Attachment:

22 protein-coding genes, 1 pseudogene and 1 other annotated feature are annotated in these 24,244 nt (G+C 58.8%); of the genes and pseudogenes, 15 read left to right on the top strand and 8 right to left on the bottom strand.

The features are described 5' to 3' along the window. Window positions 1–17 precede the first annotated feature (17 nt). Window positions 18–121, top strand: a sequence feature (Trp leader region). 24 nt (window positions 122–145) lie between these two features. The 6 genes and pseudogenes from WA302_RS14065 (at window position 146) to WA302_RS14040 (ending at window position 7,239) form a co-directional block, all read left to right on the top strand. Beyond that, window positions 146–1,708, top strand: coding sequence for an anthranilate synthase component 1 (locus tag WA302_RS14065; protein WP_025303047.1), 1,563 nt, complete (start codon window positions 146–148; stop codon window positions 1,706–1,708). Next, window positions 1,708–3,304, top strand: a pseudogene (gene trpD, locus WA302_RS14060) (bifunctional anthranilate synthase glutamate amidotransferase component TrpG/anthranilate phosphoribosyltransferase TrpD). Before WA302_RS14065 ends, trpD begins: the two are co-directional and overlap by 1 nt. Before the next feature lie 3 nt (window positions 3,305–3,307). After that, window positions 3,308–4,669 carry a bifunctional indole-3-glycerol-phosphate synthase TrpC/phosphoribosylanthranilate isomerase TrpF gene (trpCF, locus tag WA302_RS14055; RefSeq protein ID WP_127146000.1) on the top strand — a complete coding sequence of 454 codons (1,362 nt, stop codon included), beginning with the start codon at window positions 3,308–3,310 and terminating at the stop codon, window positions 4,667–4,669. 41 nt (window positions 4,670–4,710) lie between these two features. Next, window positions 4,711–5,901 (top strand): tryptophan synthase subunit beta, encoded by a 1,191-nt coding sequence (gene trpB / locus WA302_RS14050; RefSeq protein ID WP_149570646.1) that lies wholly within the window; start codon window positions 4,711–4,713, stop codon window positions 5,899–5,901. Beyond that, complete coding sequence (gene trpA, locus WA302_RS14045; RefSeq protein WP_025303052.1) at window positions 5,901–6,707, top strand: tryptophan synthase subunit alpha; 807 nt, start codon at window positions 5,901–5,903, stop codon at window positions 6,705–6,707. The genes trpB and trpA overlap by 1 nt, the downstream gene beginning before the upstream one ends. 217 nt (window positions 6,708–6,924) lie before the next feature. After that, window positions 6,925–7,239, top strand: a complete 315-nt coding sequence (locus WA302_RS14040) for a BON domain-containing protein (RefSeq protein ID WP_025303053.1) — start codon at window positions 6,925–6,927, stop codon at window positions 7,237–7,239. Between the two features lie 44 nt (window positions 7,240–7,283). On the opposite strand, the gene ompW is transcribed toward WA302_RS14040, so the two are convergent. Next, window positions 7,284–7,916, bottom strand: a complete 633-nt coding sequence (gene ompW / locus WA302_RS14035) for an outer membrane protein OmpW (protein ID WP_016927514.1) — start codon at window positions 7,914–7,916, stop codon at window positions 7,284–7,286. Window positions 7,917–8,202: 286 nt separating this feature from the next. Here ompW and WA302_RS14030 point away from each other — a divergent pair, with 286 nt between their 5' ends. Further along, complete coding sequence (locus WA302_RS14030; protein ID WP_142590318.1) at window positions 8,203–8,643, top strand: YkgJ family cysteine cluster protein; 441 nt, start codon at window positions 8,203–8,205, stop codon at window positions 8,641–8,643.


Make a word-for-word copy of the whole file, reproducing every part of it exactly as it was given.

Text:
22 protein-coding genes, 1 pseudogene and 1 other annotated feature are annotated in these 24,244 nt (G+C 58.8%); of the genes and pseudogenes, 15 read left to right on the top strand and 8 right to left on the bottom strand.

The features are described 5' to 3' along the window. Window positions 1–17 precede the first annotated feature (17 nt). Window positions 18–121, top strand: a sequence feature (Trp leader region). 24 nt (window positions 122–145) lie between these two features. The 6 genes and pseudogenes from WA302_RS14065 (at window position 146) to WA302_RS14040 (ending at window position 7,239) form a co-directional block, all read left to right on the top strand. Beyond that, window positions 146–1,708, top strand: coding sequence for an anthranilate synthase component 1 (locus tag WA302_RS14065; protein WP_025303047.1), 1,563 nt, complete (start codon window positions 146–148; stop codon window positions 1,706–1,708). Next, window positions 1,708–3,304, top strand: a pseudogene (gene trpD, locus WA302_RS14060) (bifunctional anthranilate synthase glutamate amidotransferase component TrpG/anthranilate phosphoribosyltransferase TrpD). Before WA302_RS14065 ends, trpD begins: the two are co-directional and overlap by 1 nt. Before the next feature lie 3 nt (window positions 3,305–3,307). After that, window positions 3,308–4,669 carry a bifunctional indole-3-glycerol-phosphate synthase TrpC/phosphoribosylanthranilate isomerase TrpF gene (trpCF, locus tag WA302_RS14055; RefSeq protein ID WP_127146000.1) on the top strand — a complete coding sequence of 454 codons (1,362 nt, stop codon included), beginning with the start codon at window positions 3,308–3,310 and terminating at the stop codon, window positions 4,667–4,669. 41 nt (window positions 4,670–4,710) lie between these two features. Next, window positions 4,711–5,901 (top strand): tryptophan synthase subunit beta, encoded by a 1,191-nt coding sequence (gene trpB / locus WA302_RS14050; RefSeq protein ID WP_149570646.1) that lies wholly within the window; start codon window positions 4,711–4,713, stop codon window positions 5,899–5,901. Beyond that, complete coding sequence (gene trpA, locus WA302_RS14045; RefSeq protein WP_025303052.1) at window positions 5,901–6,707, top strand: tryptophan synthase subunit alpha; 807 nt, start codon at window positions 5,901–5,903, stop codon at window positions 6,705–6,707. The genes trpB and trpA overlap by 1 nt, the downstream gene beginning before the upstream one ends. 217 nt (window positions 6,708–6,924) lie before the next feature. After that, window positions 6,925–7,239, top strand: a complete 315-nt coding sequence (locus WA302_RS14040) for a BON domain-containing protein (RefSeq protein ID WP_025303053.1) — start codon at window positions 6,925–6,927, stop codon at window positions 7,237–7,239. Between the two features lie 44 nt (window positions 7,240–7,283). On the opposite strand, the gene ompW is transcribed toward WA302_RS14040, so the two are convergent. Next, window positions 7,284–7,916, bottom strand: a complete 633-nt coding sequence (gene ompW / locus WA302_RS14035) for an outer membrane protein OmpW (protein ID WP_016927514.1) — start codon at window positions 7,914–7,916, stop codon at window positions 7,284–7,286. Window positions 7,917–8,202: 286 nt separating this feature from the next. Here ompW and WA302_RS14030 point away from each other — a divergent pair, with 286 nt between their 5' ends. Further along, complete coding sequence (locus WA302_RS14030; protein ID WP_142590318.1) at window positions 8,203–8,643, top strand: YkgJ family cysteine cluster protein; 441 nt, start codon at window positions 8,203–8,205, stop codon at window positions 8,641–8,643.